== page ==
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Guest column | Mary Partington

Try these on for a scary Halloween: Be a CEO or political bogeyman

The time for little beggars knocking at your door is here again. Halloween is a tradition that we celebrate on the last night of October, 11 days from now.

The origin of Halloween is the ancient Celtic festival of Samhain. The celebration marked the end of summer and the harvest and the beginning of long dark nights. Immigrants from Ireland and Scotland brought the customs and traditions of Halloween to America, and the celebration became a popular event. Over the years, "trick or treat" has been the accepted practice. To prevent tricks, it is the custom to give neighborhood children treats.

Costumes are a large part of the event. At this time of year new stores open and they are devoted to selling all things Halloween. The costumes are very elaborate and costly.

Since we are watching our expenditures, this may be the year for a homemade costume.

The following suggestions are for adults only. As far as the children are concerned, they should only be all things cute and sweet. Ballerinas and bunnies are perfect for little girls and cowboys and superheroes for boys. The adult costumes I am suggesting require only business attire and a really expensive briefcase. The briefcase can be obtained at any good pawnshop.

Depending on your side of the fence there are so many bogeymen and -women to choose from. In some circles the No. 1 bad man would be George Bush, followed by Dick Cheney. The No. 1 female would be Sarah Palin. I am sure all the Sarahs will be carrying pitchforks.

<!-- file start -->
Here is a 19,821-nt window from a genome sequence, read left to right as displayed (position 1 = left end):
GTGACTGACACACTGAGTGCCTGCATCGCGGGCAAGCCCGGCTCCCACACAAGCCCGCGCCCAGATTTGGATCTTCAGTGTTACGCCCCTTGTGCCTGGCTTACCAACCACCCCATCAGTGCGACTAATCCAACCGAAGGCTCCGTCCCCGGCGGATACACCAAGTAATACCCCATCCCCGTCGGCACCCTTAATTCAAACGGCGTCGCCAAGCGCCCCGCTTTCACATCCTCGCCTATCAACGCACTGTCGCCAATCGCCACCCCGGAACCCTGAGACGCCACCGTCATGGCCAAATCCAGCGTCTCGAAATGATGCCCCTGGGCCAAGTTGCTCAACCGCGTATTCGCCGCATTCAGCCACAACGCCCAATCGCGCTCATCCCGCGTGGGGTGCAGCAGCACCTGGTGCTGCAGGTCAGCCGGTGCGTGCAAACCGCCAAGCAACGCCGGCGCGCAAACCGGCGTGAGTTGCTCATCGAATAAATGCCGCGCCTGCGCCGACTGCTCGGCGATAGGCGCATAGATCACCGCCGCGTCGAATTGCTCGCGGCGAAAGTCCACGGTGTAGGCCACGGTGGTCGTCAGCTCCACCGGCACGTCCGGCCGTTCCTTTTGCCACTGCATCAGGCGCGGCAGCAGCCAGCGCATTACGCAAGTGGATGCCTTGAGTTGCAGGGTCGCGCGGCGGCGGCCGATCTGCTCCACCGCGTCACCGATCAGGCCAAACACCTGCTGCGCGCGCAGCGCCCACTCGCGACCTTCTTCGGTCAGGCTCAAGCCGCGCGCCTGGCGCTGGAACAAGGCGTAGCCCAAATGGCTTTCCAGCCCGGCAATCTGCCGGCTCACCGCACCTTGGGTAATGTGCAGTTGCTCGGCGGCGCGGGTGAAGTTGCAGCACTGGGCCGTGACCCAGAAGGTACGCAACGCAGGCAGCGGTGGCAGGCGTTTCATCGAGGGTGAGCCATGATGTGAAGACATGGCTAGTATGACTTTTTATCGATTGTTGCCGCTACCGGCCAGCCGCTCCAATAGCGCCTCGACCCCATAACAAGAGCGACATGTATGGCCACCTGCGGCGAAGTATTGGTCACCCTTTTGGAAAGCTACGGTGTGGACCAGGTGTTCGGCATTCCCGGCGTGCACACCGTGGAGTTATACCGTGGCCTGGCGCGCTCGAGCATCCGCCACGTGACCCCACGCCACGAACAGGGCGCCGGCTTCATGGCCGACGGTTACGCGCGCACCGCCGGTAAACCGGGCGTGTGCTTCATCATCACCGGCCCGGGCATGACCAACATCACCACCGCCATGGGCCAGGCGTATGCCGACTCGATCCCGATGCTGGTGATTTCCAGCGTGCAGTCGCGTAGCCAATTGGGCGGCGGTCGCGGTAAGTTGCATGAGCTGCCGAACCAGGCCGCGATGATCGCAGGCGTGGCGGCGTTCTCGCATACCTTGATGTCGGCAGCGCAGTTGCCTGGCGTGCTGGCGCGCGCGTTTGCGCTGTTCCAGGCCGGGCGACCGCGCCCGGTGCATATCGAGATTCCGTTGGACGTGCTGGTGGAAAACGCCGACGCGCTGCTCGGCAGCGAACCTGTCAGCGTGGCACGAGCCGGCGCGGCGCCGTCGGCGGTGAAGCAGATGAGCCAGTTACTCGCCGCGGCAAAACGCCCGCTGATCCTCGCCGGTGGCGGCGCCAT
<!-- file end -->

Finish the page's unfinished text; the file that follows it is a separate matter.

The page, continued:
For those on the other side of the fence, you have Harry Reid, Nancy Pelosi and Barney Frank. Anyone from the liberal media also qualifies. If you can't make a decision who is the biggest and baddest, there are plenty of books being sold telling the ugly truth. Your costume could include a gavel or a microphone.

Due to the current financial crisis, there are heaps of other bogeypersons from which to choose.

Overpaid CEOs, financial gurus, banking executives and former governmental appointees fall into this category. For a costume all you need is paper money hidden in your hand-tailored suit and a blank look on your face.

Another source for a scary character would be the decisionmakers of HMOs and property insurance companies. The costume is already in your closet due to casual Fridays. Just jeans, a shirt and the word "no" printed on it are all you need.

It would be astonishing if the wearing of the persona of a believed enemy could purge the wearer of negative feelings. Maybe we could relieve ourselves of pent-up rage. If only the simple act of putting on a costume would remove all the blatant hatred from our political discourse. Halloween would truly serve a purpose if that were probable.

As you talk to friends and neighbors, voices are raised in frustration and anger. The negativity of the ad campaigns is fueling fear and uncertainty.

Halloween is only four days before the election, and the early voting actually begins this morning. We do not need ghosts and goblins to scare us because we are already terrified by reality.

The most frightening thing we face is making a choice while we speculate whether we have been told the whole truth.

The next scariest thing is that many won't vote.

Mary Partington lives in New Port Richey.

Try these on for a scary Halloween: Be a CEO or political bogeyman 10/19/08 [Last modified: Monday, October 27, 2008 5:46am]

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